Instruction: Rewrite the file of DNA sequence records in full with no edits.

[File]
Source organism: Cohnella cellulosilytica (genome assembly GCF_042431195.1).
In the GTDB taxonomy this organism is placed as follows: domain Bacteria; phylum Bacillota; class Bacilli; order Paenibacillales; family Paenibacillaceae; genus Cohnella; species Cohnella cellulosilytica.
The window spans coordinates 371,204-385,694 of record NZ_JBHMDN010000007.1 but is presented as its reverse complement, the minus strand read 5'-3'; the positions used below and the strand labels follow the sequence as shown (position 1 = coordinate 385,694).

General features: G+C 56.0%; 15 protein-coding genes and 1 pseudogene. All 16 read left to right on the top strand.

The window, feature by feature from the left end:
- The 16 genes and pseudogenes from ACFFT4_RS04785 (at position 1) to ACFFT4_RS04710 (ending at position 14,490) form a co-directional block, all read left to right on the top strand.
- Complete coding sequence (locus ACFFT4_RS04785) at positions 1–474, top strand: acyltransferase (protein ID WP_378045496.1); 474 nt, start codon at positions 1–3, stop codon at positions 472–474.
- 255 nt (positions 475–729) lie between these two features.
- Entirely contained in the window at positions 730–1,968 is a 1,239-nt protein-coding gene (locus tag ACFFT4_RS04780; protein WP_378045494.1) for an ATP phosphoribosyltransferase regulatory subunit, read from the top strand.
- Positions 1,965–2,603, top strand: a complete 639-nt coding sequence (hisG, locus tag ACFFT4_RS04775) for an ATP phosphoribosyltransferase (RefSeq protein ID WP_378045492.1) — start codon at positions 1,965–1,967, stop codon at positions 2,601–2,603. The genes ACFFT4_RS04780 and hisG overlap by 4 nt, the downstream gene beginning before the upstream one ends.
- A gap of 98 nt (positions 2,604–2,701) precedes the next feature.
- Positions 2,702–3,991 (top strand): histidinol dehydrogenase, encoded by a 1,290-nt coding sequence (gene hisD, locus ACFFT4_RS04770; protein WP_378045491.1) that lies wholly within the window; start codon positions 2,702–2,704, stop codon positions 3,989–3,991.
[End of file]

Source organism: Cohnella cellulosilytica (genome assembly GCF_042431195.1).
In the GTDB taxonomy this organism is placed as follows: domain Bacteria; phylum Bacillota; class Bacilli; order Paenibacillales; family Paenibacillaceae; genus Cohnella; species Cohnella cellulosilytica.
The window spans coordinates 371,204-385,694 of record NZ_JBHMDN010000007.1 but is presented as its reverse complement, the minus strand read 5'-3'; the positions used below and the strand labels follow the sequence as shown (position 1 = coordinate 385,694).

General features: G+C 56.0%; 15 protein-coding genes and 1 pseudogene. All 16 read left to right on the top strand.

The window, feature by feature from the left end:
- The 16 genes and pseudogenes from ACFFT4_RS04785 (at position 1) to ACFFT4_RS04710 (ending at position 14,490) form a co-directional block, all read left to right on the top strand.
- Complete coding sequence (locus ACFFT4_RS04785) at positions 1–474, top strand: acyltransferase (protein ID WP_378045496.1); 474 nt, start codon at positions 1–3, stop codon at positions 472–474.
- 255 nt (positions 475–729) lie between these two features.
- Entirely contained in the window at positions 730–1,968 is a 1,239-nt protein-coding gene (locus tag ACFFT4_RS04780; protein WP_378045494.1) for an ATP phosphoribosyltransferase regulatory subunit, read from the top strand.
- Positions 1,965–2,603, top strand: a complete 639-nt coding sequence (hisG, locus tag ACFFT4_RS04775) for an ATP phosphoribosyltransferase (RefSeq protein ID WP_378045492.1) — start codon at positions 1,965–1,967, stop codon at positions 2,601–2,603. The genes ACFFT4_RS04780 and hisG overlap by 4 nt, the downstream gene beginning before the upstream one ends.
- A gap of 98 nt (positions 2,604–2,701) precedes the next feature.
- Positions 2,702–3,991 (top strand): histidinol dehydrogenase, encoded by a 1,290-nt coding sequence (gene hisD, locus ACFFT4_RS04770; protein WP_378045491.1) that lies wholly within the window; start codon positions 2,702–2,704, stop codon positions 3,989–3,991.